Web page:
Mad Heroines in Verse

Ophelia by John Everett Millais

Ophelia by John Everett Millais (1852)

I find myself drawn to depictions of women and madness in literature. It is a recurring theme throughout literary history, often in works where madness is displayed as both a reaction to patriarchal constraints and a kind of freedom from those constraints. At times, a particular literary heroine has inspired me to try to capture her experience in verse:

Remembrance (1997)

you and you and you
a tragedy
of soaking locks and floating
layers of dark linen
becoming the river
and staring with empty eyes
at spinning wild flowers and weeds
white limbs swallowed
by murky water

Ophelia they said was mad
and I with her in love with love
and every flower but forget-me-nots

one for you and you and you
a tragedy
of crownflowers and daisies
and swirls of rosemary
tangled with willow
while ivory hands still cling
to sharp nettles and long purples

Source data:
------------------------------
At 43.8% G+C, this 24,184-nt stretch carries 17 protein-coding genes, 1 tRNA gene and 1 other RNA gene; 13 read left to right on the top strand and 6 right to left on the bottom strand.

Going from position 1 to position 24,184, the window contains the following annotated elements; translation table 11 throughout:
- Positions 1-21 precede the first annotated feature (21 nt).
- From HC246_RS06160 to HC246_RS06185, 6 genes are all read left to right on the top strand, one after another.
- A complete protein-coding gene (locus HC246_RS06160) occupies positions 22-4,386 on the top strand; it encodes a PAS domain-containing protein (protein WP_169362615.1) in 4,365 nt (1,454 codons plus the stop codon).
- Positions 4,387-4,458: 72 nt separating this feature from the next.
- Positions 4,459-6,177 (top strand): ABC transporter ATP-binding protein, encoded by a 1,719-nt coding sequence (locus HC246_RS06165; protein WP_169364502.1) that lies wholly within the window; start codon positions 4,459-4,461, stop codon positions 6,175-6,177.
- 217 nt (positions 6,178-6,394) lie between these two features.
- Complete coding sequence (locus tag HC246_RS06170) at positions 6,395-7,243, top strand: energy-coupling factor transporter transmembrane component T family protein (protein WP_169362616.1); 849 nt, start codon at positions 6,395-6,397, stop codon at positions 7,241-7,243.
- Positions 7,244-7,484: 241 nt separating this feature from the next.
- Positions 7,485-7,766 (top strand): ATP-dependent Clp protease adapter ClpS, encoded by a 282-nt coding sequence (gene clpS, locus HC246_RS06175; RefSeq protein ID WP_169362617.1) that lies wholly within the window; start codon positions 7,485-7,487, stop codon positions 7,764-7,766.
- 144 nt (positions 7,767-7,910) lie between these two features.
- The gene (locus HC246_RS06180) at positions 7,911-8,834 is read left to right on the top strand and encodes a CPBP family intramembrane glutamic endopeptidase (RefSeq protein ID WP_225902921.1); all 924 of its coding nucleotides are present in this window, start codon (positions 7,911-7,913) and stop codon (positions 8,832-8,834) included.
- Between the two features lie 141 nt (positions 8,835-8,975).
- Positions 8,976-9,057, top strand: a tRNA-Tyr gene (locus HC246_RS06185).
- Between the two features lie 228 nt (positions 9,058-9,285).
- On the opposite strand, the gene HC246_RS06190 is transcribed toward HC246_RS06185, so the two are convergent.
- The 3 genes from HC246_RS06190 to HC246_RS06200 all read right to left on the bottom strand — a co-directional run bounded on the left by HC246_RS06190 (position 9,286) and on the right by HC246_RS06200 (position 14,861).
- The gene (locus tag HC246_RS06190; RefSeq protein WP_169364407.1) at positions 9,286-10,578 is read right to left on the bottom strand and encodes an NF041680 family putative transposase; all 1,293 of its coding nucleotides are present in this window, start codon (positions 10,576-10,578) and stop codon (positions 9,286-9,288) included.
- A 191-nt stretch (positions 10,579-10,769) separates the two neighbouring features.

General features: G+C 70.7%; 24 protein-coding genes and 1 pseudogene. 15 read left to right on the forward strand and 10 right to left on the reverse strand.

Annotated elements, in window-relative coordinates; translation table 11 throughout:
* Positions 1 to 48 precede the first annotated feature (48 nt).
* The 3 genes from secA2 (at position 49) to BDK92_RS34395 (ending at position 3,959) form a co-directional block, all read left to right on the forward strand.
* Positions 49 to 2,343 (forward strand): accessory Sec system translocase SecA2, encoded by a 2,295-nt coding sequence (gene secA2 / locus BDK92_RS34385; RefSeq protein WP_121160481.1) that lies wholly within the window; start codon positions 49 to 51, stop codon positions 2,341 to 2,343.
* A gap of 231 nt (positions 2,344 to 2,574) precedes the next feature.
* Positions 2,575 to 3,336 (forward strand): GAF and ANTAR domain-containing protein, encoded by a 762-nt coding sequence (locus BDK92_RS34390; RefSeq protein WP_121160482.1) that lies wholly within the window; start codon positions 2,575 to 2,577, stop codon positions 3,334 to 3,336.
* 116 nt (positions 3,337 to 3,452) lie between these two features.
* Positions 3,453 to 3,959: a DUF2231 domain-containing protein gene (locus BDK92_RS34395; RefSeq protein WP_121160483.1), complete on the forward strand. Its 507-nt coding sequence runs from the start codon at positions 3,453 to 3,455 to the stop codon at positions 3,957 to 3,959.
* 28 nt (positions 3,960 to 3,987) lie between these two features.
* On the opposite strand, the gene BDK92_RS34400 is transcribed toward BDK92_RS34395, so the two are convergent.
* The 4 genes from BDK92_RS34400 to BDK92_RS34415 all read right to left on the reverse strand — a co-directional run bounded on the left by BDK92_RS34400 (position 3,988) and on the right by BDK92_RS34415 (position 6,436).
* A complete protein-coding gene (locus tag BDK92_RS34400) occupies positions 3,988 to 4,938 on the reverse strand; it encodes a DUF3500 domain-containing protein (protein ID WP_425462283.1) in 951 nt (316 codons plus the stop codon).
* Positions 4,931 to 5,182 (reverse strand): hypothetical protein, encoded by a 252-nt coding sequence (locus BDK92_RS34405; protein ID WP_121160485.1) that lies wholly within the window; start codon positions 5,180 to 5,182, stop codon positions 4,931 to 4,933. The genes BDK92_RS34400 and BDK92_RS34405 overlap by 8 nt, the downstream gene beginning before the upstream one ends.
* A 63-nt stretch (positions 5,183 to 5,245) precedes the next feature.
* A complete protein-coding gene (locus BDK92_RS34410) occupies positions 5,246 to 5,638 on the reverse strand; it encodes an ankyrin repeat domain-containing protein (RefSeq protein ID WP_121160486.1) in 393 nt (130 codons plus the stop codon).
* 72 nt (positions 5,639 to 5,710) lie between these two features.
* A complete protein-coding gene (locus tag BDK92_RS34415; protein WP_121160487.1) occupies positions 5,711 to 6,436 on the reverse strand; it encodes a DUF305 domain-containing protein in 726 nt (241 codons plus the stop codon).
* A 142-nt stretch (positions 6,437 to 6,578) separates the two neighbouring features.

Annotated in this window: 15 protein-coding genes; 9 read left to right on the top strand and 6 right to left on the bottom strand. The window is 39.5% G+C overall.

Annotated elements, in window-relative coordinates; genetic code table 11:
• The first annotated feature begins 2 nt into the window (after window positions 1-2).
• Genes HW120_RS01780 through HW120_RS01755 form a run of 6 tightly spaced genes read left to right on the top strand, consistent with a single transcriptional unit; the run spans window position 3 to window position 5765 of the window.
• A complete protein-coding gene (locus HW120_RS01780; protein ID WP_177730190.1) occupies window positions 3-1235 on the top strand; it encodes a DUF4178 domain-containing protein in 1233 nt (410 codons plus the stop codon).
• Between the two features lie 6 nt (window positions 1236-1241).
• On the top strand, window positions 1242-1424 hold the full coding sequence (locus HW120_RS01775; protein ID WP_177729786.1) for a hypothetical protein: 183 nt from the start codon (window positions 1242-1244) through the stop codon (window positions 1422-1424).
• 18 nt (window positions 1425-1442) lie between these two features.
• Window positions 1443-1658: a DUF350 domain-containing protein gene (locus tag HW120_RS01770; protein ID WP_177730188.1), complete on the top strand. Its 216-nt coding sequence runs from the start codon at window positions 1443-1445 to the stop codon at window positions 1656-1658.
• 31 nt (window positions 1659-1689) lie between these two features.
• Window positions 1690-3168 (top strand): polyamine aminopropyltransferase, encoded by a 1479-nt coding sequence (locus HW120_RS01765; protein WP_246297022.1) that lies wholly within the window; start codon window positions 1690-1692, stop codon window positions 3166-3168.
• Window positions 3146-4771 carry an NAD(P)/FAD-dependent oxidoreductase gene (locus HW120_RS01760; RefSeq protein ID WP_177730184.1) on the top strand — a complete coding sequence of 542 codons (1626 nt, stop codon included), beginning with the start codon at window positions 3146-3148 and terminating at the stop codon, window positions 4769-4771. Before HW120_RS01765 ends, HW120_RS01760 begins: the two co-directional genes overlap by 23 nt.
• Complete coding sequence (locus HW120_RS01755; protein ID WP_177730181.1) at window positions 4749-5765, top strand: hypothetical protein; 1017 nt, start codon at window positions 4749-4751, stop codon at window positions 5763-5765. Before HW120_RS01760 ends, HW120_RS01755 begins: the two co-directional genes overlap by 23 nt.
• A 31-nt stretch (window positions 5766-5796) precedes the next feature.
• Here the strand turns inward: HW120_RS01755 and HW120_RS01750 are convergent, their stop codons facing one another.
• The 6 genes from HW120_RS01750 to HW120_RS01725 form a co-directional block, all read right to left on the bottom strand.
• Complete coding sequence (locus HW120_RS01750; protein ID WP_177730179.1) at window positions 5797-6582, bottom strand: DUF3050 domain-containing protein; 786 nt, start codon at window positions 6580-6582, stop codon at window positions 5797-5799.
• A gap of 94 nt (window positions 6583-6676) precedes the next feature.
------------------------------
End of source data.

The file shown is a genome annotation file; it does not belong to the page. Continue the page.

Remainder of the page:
blackened with mire
and lingering madness

Bertha (2004)

this is not your name

Bertha means
walled gardens
and stairs climbing upward
always upward

cling to that tree
hold fast though it jerks
and sways

when you remember
there will be fire
cleansing restoring

wings of flame
will bear you up
and when the parrot asks
Qui est là? Qui est là?
this time you will answer

The Ghost (2004)

I have seen the ghost

she is smaller than I expected
dressed all in white
eyes glowing with fear
or something else

she carries a candle
and is always looking
back as if there is a ghost
haunting her as well

it is such a big house
for so slight a girl
he thinks she came from a fairy ring

but there is no mischief in those eyes
no magic either

maybe if she saw her reflection
she would remember


© Jennifer Bertrand, 2014. Unauthorized use and/or duplication of this material without express and written permission from this blog’s author is strictly prohibited. Excerpts and links may be used, provided that full and clear credit is given with appropriate and specific direction to the original content.



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